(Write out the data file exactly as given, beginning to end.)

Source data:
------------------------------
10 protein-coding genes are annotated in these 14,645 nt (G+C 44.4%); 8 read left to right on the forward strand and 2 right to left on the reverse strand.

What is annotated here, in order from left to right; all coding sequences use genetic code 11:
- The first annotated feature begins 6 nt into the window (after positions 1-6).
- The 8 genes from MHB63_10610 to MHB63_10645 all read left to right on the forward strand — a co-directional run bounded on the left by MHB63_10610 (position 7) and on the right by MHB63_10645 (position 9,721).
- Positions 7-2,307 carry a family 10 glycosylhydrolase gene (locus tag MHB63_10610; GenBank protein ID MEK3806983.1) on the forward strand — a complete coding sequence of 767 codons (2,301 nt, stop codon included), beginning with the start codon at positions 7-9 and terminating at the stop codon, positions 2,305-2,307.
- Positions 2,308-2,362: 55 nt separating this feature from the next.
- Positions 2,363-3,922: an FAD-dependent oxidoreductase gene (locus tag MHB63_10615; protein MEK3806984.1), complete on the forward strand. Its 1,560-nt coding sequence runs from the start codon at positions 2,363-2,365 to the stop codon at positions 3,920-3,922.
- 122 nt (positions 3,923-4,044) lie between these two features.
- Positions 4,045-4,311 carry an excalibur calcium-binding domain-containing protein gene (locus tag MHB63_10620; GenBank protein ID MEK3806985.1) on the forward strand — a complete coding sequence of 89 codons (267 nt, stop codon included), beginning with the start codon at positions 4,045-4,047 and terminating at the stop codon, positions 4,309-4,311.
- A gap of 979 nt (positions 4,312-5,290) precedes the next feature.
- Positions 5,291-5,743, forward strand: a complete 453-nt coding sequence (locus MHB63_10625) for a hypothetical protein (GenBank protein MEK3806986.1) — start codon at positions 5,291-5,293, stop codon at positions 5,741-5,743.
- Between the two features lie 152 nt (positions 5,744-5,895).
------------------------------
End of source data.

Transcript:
10 protein-coding genes are annotated in these 14,645 nt (G+C 44.4%); 8 read left to right on the forward strand and 2 right to left on the reverse strand.

What is annotated here, in order from left to right; all coding sequences use genetic code 11:
- The first annotated feature begins 6 nt into the window (after positions 1-6).
- The 8 genes from MHB63_10610 to MHB63_10645 all read left to right on the forward strand — a co-directional run bounded on the left by MHB63_10610 (position 7) and on the right by MHB63_10645 (position 9,721).
- Positions 7-2,307 carry a family 10 glycosylhydrolase gene (locus tag MHB63_10610; GenBank protein ID MEK3806983.1) on the forward strand — a complete coding sequence of 767 codons (2,301 nt, stop codon included), beginning with the start codon at positions 7-9 and terminating at the stop codon, positions 2,305-2,307.
- Positions 2,308-2,362: 55 nt separating this feature from the next.
- Positions 2,363-3,922: an FAD-dependent oxidoreductase gene (locus tag MHB63_10615; protein MEK3806984.1), complete on the forward strand. Its 1,560-nt coding sequence runs from the start codon at positions 2,363-2,365 to the stop codon at positions 3,920-3,922.
- 122 nt (positions 3,923-4,044) lie between these two features.
- Positions 4,045-4,311 carry an excalibur calcium-binding domain-containing protein gene (locus tag MHB63_10620; GenBank protein ID MEK3806985.1) on the forward strand — a complete coding sequence of 89 codons (267 nt, stop codon included), beginning with the start codon at positions 4,045-4,047 and terminating at the stop codon, positions 4,309-4,311.
- A gap of 979 nt (positions 4,312-5,290) precedes the next feature.
- Positions 5,291-5,743, forward strand: a complete 453-nt coding sequence (locus MHB63_10625) for a hypothetical protein (GenBank protein MEK3806986.1) — start codon at positions 5,291-5,293, stop codon at positions 5,741-5,743.
- Between the two features lie 152 nt (positions 5,744-5,895).